Submitted to: Symposium Proceedings
Publication Type: Abstract only
Publication Acceptance Date: 11/15/2007
Publication Date: 12/7/2007
Citation: Casler, M.D. 2007. Improving forages for quality [abstract]. Proceedings of ForageFest2007. Paper No. 4. Interpretive Summary:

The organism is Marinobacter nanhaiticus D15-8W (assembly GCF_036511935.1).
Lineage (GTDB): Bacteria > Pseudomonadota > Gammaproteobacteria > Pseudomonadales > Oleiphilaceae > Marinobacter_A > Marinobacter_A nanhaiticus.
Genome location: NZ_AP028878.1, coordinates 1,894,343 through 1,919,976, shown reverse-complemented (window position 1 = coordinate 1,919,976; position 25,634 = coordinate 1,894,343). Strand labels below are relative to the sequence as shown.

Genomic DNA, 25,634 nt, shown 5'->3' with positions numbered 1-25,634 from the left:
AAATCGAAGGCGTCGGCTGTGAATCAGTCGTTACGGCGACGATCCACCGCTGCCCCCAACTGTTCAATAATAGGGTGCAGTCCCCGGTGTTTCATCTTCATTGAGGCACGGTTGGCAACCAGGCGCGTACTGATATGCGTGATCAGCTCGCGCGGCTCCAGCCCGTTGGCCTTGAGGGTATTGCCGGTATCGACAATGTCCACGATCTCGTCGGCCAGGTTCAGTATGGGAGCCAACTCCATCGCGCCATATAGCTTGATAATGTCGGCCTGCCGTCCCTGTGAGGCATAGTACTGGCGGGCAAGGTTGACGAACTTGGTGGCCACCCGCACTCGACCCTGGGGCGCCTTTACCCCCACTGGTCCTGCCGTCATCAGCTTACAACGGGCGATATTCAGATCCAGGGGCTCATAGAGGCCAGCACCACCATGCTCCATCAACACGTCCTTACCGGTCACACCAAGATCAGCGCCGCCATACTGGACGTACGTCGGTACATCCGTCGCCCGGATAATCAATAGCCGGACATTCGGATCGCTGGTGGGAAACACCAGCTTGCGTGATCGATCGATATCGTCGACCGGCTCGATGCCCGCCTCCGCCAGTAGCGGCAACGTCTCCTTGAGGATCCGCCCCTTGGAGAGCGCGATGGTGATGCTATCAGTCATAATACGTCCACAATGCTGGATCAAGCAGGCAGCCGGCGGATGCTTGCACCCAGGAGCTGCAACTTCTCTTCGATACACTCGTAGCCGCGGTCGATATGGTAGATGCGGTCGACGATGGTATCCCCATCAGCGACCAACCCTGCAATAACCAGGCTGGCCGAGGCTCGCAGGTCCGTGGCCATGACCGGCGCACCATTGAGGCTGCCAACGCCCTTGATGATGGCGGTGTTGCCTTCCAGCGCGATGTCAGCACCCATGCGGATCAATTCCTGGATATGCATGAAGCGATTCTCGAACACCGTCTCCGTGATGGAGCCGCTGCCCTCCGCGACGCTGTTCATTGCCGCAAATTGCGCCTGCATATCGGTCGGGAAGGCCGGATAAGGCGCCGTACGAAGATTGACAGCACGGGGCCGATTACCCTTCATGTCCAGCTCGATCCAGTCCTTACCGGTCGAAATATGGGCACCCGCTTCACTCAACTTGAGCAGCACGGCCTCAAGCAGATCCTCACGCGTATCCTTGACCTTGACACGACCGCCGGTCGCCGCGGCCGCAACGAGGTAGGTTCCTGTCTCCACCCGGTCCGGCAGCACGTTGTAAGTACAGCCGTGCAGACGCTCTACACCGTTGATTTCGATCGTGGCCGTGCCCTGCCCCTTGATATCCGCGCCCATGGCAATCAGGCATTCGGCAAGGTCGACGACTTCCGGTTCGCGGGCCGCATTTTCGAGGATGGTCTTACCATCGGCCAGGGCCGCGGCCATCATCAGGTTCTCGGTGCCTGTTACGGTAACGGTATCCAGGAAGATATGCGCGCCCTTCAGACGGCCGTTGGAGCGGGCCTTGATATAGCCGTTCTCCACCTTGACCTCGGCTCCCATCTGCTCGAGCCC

Technical Abstract: Forage quality is animal performance potential of a stored feed or standing forage crop. Breeders seek to improve quality by increasing digestibility or intake potential. Digestibility has received the greatest amount of attention, because it is a direct measure of metabolizeable energy and is readily measured in the laboratory. Progress toward improving digestibility has been documented in many forage species, including legumes, cool-season grasses, and warm-season grasses. Digestibility is not an actual trait of plants. It is not regulated directly by plant genes, but determined by many other plant traits that are regulated by genes.Most documented progress toward increased digestibility has occurred as a result of chemical changes to the plant, including decreased lignin or increased soluble carbohydrates. The longest running breeding program working toward increasing forage quality is the bermudagrass program at Tifton, Georgia. In 30+ years of work, they simultaneously increased digestibility of bermudagrass by 30% and forage yield by 12%. These varieties have been planted on millions of hectares. The only factors limiting the progress forage breeders can make toward increasing forage quality are a lack of long-term commitment and/or a lack of funding. There is a wealth of natural genetic variation for plant traits related to forage quality and livestock performance and these traits can be easily manipulated, often without any negative consequences.